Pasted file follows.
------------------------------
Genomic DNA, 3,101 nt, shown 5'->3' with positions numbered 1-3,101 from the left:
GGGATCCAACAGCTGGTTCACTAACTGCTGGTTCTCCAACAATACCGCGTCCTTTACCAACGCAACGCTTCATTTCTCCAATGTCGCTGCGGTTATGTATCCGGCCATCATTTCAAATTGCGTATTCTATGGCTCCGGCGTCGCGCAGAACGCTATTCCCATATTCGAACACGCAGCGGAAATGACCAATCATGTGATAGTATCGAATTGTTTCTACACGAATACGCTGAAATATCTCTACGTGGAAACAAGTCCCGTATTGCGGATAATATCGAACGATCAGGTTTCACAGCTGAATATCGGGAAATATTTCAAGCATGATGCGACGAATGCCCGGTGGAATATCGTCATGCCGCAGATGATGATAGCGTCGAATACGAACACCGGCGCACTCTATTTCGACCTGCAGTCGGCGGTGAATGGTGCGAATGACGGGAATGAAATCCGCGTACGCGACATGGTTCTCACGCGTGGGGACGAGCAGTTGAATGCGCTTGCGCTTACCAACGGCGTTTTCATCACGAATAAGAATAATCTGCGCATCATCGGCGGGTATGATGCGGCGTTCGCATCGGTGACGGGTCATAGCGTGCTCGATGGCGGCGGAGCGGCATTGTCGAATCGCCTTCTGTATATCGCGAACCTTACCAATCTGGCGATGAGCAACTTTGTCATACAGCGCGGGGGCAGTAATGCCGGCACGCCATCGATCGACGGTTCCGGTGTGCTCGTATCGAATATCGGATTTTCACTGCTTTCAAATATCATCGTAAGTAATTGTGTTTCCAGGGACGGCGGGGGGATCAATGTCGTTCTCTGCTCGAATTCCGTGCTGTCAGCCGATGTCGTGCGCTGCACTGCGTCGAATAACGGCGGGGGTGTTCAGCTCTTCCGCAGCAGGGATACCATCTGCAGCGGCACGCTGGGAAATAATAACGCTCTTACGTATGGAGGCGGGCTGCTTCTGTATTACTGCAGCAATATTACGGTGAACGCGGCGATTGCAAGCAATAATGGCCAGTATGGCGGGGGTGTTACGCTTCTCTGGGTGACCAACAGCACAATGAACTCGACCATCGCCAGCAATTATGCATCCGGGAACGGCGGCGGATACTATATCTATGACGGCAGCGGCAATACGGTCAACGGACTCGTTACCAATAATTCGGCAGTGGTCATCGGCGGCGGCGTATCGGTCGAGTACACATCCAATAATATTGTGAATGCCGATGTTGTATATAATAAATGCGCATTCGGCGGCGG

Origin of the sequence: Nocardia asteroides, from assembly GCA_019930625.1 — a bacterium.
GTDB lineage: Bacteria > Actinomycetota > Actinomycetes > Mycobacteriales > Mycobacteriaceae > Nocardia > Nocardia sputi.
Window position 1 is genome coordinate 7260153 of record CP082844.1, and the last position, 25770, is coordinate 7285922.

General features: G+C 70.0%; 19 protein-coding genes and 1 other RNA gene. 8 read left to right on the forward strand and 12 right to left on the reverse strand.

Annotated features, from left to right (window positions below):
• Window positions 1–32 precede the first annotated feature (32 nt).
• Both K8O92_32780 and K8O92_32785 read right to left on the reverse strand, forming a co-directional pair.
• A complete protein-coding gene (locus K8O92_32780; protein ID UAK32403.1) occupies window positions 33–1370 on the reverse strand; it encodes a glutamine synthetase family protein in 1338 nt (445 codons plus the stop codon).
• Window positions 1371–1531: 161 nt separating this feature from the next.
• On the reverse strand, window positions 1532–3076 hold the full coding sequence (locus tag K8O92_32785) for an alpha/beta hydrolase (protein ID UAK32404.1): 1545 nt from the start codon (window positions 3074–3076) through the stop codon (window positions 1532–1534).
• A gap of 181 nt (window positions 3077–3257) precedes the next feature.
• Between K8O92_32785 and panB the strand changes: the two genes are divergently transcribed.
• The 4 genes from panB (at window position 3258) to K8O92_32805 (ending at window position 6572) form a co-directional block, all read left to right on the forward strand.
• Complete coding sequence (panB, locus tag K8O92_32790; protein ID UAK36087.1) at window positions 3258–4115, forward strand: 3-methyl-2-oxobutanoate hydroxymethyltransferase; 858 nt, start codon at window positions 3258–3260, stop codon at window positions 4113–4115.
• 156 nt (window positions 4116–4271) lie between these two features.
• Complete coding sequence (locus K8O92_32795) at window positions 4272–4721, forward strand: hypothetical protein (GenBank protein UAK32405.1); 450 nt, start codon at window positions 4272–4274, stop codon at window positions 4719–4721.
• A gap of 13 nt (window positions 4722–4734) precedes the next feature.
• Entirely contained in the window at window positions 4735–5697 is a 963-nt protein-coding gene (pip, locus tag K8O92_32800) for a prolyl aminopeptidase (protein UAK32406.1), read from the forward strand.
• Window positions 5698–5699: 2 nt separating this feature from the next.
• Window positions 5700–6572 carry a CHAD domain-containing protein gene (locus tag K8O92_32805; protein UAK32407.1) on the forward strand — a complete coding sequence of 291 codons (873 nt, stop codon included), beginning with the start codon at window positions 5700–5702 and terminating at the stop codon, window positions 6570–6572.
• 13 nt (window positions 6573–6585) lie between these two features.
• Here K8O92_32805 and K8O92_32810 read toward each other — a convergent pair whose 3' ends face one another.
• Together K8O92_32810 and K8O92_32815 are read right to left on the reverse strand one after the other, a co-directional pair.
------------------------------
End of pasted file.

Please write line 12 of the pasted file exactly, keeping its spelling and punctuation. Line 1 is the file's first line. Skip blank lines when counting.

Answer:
• On the reverse strand, window positions 1532–3076 hold the full coding sequence (locus tag K8O92_32785) for an alpha/beta hydrolase (protein ID UAK32404.1): 1545 nt from the start codon (window positions 3074–3076) through the stop codon (window positions 1532–1534).